Wilson was something of a late bloomer at UCLA. "I hurt my shoulder as a sophomore," he recalls. "I just sort of went through the motions, then." He'd been a starter up to then but when he played summer ball in Alaska, they used him in relief and he liked that.
Back at UCLA, on a team that was to have 10 players eventually sign pro contracts, he couldn't get in a lot of innings early. But when the velocity on his fast ball was cranked up so were his appearances -- 24 games in all, although that included only 27 innings. Oh, there were command problems for he walked 24 in that time. The class of his arm shone through, though, for he struck out 40.
It was an arm that attracted the Dodgers who drafted him in the 22nd round. "I wasn't drafted as high as I thought I would be," says Kyle. "The money they offered wasn't enough so I turned them down." And went off to pitch summer ball in Santa Barbara where he promptly came down with mono, ending that.
So it was that he felt he was returning to UCLA for his senior year when late in the summer, "The area scout (Bump Meriweather) called and arranged a meeting at Dodger Stadium. We were able to get together on the money."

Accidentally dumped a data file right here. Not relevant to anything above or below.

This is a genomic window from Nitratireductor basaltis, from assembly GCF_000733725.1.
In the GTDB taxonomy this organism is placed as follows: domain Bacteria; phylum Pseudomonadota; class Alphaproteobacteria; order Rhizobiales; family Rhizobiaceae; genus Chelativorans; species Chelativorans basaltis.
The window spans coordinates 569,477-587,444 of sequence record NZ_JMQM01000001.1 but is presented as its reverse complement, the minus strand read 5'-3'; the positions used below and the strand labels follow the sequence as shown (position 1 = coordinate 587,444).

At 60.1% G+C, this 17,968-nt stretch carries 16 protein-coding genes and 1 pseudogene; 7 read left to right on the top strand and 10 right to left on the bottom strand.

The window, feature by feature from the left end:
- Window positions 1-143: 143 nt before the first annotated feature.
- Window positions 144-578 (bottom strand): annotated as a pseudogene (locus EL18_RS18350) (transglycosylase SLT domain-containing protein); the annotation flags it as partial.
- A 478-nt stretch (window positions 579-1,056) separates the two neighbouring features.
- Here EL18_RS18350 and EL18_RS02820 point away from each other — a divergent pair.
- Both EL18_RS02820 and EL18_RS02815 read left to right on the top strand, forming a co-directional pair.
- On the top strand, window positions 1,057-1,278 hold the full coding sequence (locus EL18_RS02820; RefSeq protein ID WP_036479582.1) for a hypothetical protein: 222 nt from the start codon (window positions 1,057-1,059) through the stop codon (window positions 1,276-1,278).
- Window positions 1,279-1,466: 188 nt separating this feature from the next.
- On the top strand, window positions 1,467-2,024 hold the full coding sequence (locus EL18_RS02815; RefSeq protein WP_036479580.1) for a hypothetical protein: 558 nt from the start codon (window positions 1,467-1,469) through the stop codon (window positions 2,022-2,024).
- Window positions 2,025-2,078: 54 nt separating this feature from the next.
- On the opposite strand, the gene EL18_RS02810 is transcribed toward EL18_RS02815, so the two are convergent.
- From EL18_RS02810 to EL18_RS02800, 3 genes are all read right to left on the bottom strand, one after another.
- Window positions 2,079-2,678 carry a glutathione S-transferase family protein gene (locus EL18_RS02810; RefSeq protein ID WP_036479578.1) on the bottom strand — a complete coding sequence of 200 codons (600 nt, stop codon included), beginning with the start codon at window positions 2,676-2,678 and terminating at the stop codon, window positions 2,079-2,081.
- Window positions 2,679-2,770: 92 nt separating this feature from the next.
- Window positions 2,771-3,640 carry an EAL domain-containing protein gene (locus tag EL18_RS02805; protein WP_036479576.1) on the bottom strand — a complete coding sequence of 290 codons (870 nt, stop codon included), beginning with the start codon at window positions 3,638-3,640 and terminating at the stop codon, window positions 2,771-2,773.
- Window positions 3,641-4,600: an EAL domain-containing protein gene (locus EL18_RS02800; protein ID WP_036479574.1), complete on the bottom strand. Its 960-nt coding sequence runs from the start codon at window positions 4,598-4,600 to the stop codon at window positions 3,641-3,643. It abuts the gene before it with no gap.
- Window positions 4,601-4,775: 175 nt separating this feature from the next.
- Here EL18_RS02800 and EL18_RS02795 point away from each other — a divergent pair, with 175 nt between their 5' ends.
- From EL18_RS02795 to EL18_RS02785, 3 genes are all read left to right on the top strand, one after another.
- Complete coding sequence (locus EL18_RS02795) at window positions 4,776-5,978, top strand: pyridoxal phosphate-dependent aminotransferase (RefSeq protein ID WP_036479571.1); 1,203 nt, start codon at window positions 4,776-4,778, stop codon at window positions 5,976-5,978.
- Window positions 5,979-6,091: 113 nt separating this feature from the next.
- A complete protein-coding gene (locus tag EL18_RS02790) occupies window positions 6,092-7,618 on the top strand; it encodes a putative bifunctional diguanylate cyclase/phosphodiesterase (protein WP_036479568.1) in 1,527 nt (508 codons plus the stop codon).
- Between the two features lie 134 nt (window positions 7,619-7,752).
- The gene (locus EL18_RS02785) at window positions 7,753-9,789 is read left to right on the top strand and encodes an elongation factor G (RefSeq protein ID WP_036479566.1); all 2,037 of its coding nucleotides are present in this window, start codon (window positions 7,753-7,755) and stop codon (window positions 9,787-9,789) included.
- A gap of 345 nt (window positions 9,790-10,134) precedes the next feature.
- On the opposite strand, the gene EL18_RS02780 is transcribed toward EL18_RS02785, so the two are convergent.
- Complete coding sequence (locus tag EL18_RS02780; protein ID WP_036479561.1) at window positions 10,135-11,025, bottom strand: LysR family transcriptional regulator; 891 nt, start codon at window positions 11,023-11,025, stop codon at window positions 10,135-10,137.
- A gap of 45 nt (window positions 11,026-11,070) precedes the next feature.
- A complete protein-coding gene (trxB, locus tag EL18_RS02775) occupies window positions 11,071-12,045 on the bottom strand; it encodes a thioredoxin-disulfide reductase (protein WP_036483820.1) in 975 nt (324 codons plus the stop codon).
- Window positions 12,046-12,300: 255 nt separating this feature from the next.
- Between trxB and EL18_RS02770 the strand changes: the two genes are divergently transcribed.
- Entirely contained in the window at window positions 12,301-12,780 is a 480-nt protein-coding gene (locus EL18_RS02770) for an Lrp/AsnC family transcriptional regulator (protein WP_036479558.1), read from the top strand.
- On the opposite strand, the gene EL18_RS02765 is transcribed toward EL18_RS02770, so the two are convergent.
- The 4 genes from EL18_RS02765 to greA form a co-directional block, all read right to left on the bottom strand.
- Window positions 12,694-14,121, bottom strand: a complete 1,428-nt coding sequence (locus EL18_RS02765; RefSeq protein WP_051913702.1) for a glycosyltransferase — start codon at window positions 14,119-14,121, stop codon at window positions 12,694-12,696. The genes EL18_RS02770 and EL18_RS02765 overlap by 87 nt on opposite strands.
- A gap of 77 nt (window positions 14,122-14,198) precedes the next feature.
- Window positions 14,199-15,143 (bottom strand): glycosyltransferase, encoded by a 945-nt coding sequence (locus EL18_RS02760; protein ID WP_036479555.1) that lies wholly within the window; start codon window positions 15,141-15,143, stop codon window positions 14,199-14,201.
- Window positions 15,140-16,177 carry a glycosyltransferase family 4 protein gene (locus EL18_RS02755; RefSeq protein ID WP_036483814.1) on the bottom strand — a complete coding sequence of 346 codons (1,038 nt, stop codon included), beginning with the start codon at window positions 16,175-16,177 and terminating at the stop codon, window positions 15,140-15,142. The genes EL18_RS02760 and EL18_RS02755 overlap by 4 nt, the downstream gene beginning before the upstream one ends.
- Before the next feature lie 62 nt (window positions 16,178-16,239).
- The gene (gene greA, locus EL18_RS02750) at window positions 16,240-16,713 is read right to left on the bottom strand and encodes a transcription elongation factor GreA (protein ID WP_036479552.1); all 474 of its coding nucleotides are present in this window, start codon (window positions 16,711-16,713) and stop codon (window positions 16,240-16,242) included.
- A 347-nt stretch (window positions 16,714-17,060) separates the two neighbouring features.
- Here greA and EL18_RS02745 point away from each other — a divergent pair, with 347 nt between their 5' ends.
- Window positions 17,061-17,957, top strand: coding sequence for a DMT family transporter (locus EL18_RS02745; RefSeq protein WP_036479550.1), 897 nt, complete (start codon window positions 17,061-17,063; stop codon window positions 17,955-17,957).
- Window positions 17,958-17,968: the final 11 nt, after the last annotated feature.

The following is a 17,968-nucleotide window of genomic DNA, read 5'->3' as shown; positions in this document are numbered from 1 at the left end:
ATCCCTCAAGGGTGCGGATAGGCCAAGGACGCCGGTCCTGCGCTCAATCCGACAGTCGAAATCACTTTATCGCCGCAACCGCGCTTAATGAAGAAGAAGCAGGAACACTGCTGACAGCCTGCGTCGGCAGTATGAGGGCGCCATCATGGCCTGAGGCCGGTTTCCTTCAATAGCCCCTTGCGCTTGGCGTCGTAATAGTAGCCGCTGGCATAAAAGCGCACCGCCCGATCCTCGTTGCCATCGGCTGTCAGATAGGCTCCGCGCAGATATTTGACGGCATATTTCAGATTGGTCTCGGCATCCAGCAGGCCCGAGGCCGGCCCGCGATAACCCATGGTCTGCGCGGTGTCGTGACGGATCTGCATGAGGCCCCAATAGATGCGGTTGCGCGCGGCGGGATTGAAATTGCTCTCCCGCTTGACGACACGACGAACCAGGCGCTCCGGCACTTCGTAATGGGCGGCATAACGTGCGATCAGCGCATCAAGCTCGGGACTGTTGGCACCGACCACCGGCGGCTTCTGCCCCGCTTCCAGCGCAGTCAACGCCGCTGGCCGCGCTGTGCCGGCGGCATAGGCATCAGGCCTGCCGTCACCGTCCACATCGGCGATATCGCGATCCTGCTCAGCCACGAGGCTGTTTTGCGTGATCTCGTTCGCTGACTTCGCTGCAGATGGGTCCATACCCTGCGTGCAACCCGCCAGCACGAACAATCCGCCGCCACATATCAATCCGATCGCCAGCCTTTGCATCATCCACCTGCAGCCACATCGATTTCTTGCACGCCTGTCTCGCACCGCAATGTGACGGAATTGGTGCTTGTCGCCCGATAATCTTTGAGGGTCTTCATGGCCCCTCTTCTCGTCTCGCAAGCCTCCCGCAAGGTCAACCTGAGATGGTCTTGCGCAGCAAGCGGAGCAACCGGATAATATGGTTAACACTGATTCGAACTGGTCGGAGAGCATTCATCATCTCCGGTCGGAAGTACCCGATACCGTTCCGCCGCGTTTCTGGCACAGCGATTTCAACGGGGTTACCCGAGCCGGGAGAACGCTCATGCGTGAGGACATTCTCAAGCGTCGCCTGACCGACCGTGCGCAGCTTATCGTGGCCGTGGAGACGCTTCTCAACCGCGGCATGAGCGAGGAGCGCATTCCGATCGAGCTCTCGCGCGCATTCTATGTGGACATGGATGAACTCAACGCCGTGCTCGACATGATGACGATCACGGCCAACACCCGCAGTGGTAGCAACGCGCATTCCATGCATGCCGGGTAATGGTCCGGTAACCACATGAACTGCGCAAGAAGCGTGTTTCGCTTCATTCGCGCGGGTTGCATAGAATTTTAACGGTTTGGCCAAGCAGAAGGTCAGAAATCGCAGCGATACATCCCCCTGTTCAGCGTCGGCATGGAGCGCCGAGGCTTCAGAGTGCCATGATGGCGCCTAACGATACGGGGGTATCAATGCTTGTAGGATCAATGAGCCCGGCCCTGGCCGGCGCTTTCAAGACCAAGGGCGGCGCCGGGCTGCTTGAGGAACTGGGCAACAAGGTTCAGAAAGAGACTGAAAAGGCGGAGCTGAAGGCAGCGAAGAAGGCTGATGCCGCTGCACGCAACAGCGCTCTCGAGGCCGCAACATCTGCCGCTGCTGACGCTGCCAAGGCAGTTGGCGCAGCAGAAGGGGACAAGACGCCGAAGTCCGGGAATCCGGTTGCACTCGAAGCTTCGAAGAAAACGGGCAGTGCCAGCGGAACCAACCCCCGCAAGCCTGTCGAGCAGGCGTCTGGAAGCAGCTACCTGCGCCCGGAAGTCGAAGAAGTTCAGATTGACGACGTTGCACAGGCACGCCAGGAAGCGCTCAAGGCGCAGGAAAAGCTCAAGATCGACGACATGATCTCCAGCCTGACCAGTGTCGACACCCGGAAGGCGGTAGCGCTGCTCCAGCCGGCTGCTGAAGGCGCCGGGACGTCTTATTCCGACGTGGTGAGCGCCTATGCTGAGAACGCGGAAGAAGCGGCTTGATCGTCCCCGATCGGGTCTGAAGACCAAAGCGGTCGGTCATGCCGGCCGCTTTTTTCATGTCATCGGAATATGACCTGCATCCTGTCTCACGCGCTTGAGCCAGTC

He signed just before the fall semester was to start, way too late for pro ball last summer. He was slated then to get his indoctrination in the Instructional League but that was wiped up by the hurricanes that hit this area. So it was that he reported this spring without any professional experience at all.
He brings a fast ball that is regularly clocked in the 90-94 range and compliments that with a hard curve and change. He also brings the mentality necessary for his role. "I look at the scoreboard and if it looks like I might get in, I prepare myself. I like the idea of being in with the game on the line. It gets the adrenalin pumping."
Wilson, who credits his father with helping him learn that game, was a Dodger fan as a kid back home in Valencia though it's not a love that was nurtured as he grew older. Greg Maddux, in fact, is his idea of the pitcher to emulate.
He knows that command of the strike zone is the key to his continuing to prosper. That was reinforced rather painfully Tuesday night where he was called in to protect a 3-1 lead in the eighth inning. He got behind, 3-0, grooved a fat pitch that was deposited over the center field fence. Before he was done, two more singles wrapped around a stolen base had given Palm Beach a 4-3 win.
Such is the life of a closer in a demanding league. There have been more days when he's looked very much like he belongs here. And when you're about to celebrate your 22nd birthday (April 27) and in your rookie season, that has to be satisfying.